Monday, July 13, 2020

Book Review: Murder on Cold Street (Lady Sherlock #5) by Sherry Thomas

Quite the Character Solves Quite the Mystery

If you’re new to the Lady Sherlock books, as I was, a sentence on their premise is appropriate. In the series, Sherlock Holmes is the invention of Charlotte Holmes and Mrs. Watson so that the former can practice her trade as a private investigator in a time and place (Victorian England) when a woman would have been ignored. If that sounds like a promising foundation for historical fiction, let me say that author Sherry Thomas in Murder on Cold Street delivers on it fully.

I particularly liked our hero, Charlotte. She’s not constrained by the strict social mores of the time, often being the aggressor in her budding relationship with Lord Ingram Ashburton … although Ash is starting to catch up. She’s adept at reading the emotions of others, even if her own are stunted in most areas except those involving Ash or cake. And her fashion sense is truly outlandish. "Had his retinas not been seared by the Christmas tree dress, her dinner gown would have been the most outlandish thing he witnessed today.” And while that specific sentence may not make it through the final edit of the book, which is set for release on October 6, Charlotte’s audacious look will.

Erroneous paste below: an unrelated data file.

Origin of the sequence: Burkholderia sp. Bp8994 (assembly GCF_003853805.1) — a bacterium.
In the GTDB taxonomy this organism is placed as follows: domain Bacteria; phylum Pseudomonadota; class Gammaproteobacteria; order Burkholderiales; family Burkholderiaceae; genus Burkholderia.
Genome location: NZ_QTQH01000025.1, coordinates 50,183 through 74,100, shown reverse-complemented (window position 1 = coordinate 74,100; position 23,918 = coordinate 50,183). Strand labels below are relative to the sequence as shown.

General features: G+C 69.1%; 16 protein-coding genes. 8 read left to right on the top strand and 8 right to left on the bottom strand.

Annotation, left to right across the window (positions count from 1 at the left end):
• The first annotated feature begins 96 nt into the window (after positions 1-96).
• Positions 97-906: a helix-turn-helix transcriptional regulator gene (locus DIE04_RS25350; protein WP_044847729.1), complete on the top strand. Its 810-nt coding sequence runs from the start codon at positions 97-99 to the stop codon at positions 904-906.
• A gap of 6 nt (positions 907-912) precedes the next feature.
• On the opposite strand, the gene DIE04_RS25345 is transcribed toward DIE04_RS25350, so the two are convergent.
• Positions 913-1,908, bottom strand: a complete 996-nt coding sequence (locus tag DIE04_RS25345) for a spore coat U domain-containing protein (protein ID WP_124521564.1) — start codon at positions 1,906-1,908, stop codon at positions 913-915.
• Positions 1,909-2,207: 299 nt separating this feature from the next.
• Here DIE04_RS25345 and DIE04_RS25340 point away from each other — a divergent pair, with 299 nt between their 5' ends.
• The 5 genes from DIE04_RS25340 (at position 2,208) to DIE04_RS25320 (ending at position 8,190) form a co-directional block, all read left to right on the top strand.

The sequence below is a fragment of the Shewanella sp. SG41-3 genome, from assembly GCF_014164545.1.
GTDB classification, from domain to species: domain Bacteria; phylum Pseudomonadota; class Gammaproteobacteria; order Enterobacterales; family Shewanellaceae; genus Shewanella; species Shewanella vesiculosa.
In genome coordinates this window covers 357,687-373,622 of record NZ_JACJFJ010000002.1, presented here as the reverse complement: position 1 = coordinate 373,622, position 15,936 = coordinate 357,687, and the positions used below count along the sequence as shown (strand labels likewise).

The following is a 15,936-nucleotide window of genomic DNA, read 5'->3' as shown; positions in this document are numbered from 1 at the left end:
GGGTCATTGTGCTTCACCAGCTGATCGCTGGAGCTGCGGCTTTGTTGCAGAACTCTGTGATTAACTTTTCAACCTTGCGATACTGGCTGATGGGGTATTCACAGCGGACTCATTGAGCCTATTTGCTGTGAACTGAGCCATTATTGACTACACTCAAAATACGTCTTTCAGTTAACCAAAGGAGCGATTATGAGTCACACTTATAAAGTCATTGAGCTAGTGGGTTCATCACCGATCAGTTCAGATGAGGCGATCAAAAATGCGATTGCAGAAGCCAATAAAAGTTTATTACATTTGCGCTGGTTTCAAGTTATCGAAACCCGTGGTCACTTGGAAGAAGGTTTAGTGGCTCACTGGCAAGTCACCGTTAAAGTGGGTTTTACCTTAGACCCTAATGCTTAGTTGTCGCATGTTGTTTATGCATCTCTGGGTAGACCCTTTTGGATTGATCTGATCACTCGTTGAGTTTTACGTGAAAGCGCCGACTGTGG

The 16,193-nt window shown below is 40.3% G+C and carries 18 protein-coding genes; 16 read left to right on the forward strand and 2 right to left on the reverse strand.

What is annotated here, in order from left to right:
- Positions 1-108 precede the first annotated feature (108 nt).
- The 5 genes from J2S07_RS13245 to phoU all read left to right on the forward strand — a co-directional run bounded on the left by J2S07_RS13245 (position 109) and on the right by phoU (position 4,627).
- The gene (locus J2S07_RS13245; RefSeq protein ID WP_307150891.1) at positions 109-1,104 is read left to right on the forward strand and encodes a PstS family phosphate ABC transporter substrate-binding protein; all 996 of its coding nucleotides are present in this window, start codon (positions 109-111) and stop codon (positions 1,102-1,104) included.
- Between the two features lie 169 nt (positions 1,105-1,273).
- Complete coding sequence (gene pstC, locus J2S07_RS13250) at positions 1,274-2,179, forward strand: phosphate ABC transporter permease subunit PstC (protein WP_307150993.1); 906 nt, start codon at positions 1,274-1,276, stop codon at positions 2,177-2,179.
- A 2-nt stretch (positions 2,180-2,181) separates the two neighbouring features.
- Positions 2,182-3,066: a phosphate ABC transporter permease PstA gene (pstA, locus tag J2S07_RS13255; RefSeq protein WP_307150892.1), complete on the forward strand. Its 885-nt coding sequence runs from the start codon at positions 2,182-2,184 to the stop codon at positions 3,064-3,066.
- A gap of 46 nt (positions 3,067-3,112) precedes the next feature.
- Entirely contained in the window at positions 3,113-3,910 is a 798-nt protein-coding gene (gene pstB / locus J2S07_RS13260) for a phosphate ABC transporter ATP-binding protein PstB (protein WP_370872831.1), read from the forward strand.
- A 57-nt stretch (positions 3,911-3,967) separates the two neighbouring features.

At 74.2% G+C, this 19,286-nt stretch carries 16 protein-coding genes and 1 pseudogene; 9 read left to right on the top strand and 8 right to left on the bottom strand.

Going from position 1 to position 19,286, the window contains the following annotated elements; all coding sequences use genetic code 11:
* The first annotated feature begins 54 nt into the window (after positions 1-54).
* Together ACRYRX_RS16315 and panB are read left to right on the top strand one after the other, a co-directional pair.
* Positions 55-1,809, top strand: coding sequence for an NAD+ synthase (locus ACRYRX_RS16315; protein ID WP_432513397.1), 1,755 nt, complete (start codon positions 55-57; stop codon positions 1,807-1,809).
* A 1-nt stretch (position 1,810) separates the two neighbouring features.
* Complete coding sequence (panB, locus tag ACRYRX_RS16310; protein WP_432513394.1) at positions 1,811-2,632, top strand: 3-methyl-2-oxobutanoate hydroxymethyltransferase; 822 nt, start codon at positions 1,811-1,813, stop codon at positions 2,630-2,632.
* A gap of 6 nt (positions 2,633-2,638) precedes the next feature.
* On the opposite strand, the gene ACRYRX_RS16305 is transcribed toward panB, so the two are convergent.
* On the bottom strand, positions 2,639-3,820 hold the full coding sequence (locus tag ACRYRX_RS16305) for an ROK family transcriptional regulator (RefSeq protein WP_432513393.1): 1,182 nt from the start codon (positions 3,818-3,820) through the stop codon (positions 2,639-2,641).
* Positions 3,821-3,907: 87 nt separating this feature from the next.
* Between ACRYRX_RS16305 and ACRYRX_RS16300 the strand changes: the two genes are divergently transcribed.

But plot drives mysteries for me, and this one has everything an intelligent whodunit should. At the outset, Inspector Treadles is apprehended in a locked room with two dead men. He’s covered in blood and armed with his service revolver, the apparent murder weapon. And yet, he won’t defend himself. A probable villain soon appears and the primary focus of the mystery shifts to piecing together a timeline and finding motivations. A crime scene that initially seems well contained—an empty house on Cold Street—ends up seeming as busy a subway station at rush hour. But by the end, Holmes, Watson, and their compatriots put it all together. There is even some well-turned commentary on Victorian race relations and a woman’s place in business, all of which resonant well with current times.

My concerns about the book were few and minor. In one case, it seemed that our investigators assumed the importance of a piece of evidence that, in real life, would have probably turned out to be irrelevant. Holmes shouldn’t be jumping to conclusions. As another example, the explanation of how and why two had died in the house felt a bit strained, like a one-in-a-million shot. But overall, the complexity of the situation and the way the pieces came together at the end more than offset these minor issues. Murder on Cold Street is an outstanding read, ready to keep you guessing till the very end.

Thanks to NetGalley, the author (Sherry Thomas), and the publisher (Berkley Publishing Group) for providing a copy of this book. I opted to write this candid review.

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